By Jim Schutze
By Rachel Watts
By Lauren Drewes Daniels
By Anna Merlan
By Lee Escobedo
By Eric Nicholson
Not here. From the Belmont, Fort Worth Avenue plunges downward to the Trinity River, very much the way Austin's South Congress Avenue falls to the Colorado River. I remember Fort Worth Avenue just a few years ago as junk car lots and super-seedy tumble-down motels. But what's left of that stuff now is mainly boarded-up behind wire fences or scraped to the bare dirt, probably being held while somebody waits for the economy to come back.
Griggs grew up in North Dallas, attended Richardson schools, went to Texas A&M, then UT law school in Austin. For him and his wife, Mariana, North Oak Cliff is a reminder of places they would rather be.
"Austin is hard to leave," Griggs says. But he sees direct parallels between what's going on currently on Fort Worth Avenue and the successful re-development of South Congress, Austin's south-of-the-river movie star and hipster hangout.
"You would say the Belmont is the San Jose," he says, a reference to a famously cool retro hotel on South Congress. "Another parallel would be a place like Jack's Back Yard," he says, referring to a compound of once-grungy metal buildings artfully repurposed as restaurant, bar and music venue just off Fort Worth Avenue, down the hill from the Belmont.
"It's like Barton Springs Road," he says, speaking not of Austin's famous swimming hole but of a district of beach volleyball and music bars where Barton Springs Road meets South Congress Avenue.
"The story of South Congress has parallels here," Griggs says. "They had some rough years. There were some great neighborhoods around it. People reinvested, and now it has a character."
North Oak Cliff is a tiny area when compared with what people refer to loosely as North Dallas. Measured from the northern tip of the Park Cities, North Dallas comprises about 70 square miles. Even a generous measurement of North Oak Cliff, bounded by West Dallas on its north, extending west into Cockrell Hill, south not quite to Executive Airport and east to Interstate 35E, barely makes up six square miles.
Griggs, Anderson and a host of other Oak Cliff movers and shakers all promise that they don't want to see the ethnic nature of the area changed drastically. Good thing. Whatever is to be the flavor of North Oak Cliff in the years ahead, that character will reflect ever greater numbers of working-class Hispanics, many of them recent immigrants from central Mexico.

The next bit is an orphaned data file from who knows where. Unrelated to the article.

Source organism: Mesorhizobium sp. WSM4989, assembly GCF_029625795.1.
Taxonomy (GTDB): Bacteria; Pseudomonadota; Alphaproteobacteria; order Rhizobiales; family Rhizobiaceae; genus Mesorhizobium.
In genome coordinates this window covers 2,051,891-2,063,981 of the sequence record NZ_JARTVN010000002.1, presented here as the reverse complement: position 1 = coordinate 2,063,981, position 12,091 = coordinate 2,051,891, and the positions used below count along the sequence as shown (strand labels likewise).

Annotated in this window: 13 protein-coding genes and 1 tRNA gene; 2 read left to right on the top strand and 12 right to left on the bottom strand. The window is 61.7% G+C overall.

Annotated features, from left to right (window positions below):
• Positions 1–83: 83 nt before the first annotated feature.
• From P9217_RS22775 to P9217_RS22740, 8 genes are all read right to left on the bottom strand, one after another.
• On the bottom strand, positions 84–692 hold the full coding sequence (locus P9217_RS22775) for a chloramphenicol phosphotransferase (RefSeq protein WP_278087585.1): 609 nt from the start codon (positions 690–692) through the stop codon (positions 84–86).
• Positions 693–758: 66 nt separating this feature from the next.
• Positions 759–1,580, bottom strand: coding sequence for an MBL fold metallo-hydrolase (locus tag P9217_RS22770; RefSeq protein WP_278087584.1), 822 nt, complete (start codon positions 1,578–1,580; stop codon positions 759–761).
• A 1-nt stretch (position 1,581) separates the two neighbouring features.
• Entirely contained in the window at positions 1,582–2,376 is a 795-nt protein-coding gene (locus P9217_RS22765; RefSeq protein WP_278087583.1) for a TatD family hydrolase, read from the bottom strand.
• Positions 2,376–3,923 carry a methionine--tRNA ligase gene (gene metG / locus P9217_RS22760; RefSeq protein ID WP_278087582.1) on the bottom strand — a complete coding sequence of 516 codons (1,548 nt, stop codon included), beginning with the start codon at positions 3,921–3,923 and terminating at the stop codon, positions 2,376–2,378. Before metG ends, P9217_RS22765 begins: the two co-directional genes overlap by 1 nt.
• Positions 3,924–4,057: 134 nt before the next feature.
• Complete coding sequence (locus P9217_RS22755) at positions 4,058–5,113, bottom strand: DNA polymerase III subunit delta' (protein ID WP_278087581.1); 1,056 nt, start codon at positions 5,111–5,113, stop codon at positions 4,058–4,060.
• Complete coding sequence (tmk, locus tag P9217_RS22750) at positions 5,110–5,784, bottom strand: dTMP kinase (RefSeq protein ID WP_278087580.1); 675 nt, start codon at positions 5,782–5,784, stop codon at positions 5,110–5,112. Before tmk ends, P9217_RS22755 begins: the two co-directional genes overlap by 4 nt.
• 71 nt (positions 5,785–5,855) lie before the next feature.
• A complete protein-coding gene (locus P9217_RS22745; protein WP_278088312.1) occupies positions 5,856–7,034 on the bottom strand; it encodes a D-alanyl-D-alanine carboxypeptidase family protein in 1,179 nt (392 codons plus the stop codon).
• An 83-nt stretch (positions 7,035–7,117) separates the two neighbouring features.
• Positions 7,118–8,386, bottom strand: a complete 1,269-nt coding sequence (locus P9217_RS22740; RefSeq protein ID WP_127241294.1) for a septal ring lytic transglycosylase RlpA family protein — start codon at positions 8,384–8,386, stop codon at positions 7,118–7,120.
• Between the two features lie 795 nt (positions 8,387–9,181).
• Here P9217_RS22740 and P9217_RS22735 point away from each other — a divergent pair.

Robert V. Kemper, a professor of anthropology at Southern Methodist University who has studied the roles immigration and gentrification play in American society, says the demographic projections don't lie: North Oak Cliff is going to be predominantly Latino and blue-collar for some time to come. Detailed demographic maps for ZIP code 75208, a rough overlay of North Oak Cliff, reveal that most of the area will be 90 percent Hispanic in 2014, with household incomes under $50,000. The exceptions are Kessler Park, Stevens Park, Winnetka and North Wynnewood—longstanding enclaves of affluent Anglos, gay people and middle-class this-old-housers.
Kemper says the movement to Oak Cliff of immigrants from Central Mexican states, especially Guanajuato, reflects at least as strong a trend as the arrival of Anderson's cool people.
"The core of that," he says, "goes back into the 1990s when they set up Casa Guanajuato," referring to a community resource center in the center of North Oak Cliff.
"Then Governor [Vicente] Fox, who became [Mexico's] President Fox, came up and inaugurated it. There was a program he helped start in his state where migrants would send funds back to their villages, and the Mexican government would provide matching funds for infrastructure improvements."
So which is it to be? New Austin? Or New Guanajuato?
District 1 City Council member Delia Jasso should know the ground. She is Latina and immersed in the Mexican-American politics of her Oak Cliff district.
Jasso says her part of town is drawing affluent but tolerant newcomers who will meld comfortably into a Latino-dominant community, settling in well beyond the borders of the enclaves on Kemper's maps. She says the newcomers seem to be seeking modest incremental improvement, as opposed to socioeconomic bulldozing.
"These people are trying to bring in the good things from where they lived before and trying to incorporate that into Oak Cliff, and everybody here has open arms," she says.
Jason Roberts, 35, is emblematic of this new breed. He grew up in Garland and went to Richardson schools. After traveling Europe with an indie rock band, he let his wife talk him into moving to Oak Cliff, where her grandfather had lived for 50 years.
But the pair tired of seeing friends decamp from Dallas for cooler places like Portland and Seattle. Roberts became an activist for bike lanes and trolleys as a way to make Oak Cliff cool too, all of which brought him into contact with the early 20th-century street grid in North Oak Cliff.
"I would notice these tiny little commercial buildings nestled inside residential areas," he says, "most of them boarded up, of course. I just kind of got curious as to what were those things."
He researched the grids and learned the old buildings were the ends or junction points of streetcar lines. He spoke to some elderly residents like his wife's grandfather. "He told us the stories about how this one grouping of small structures here would have been a butcher, a barber and a few other things."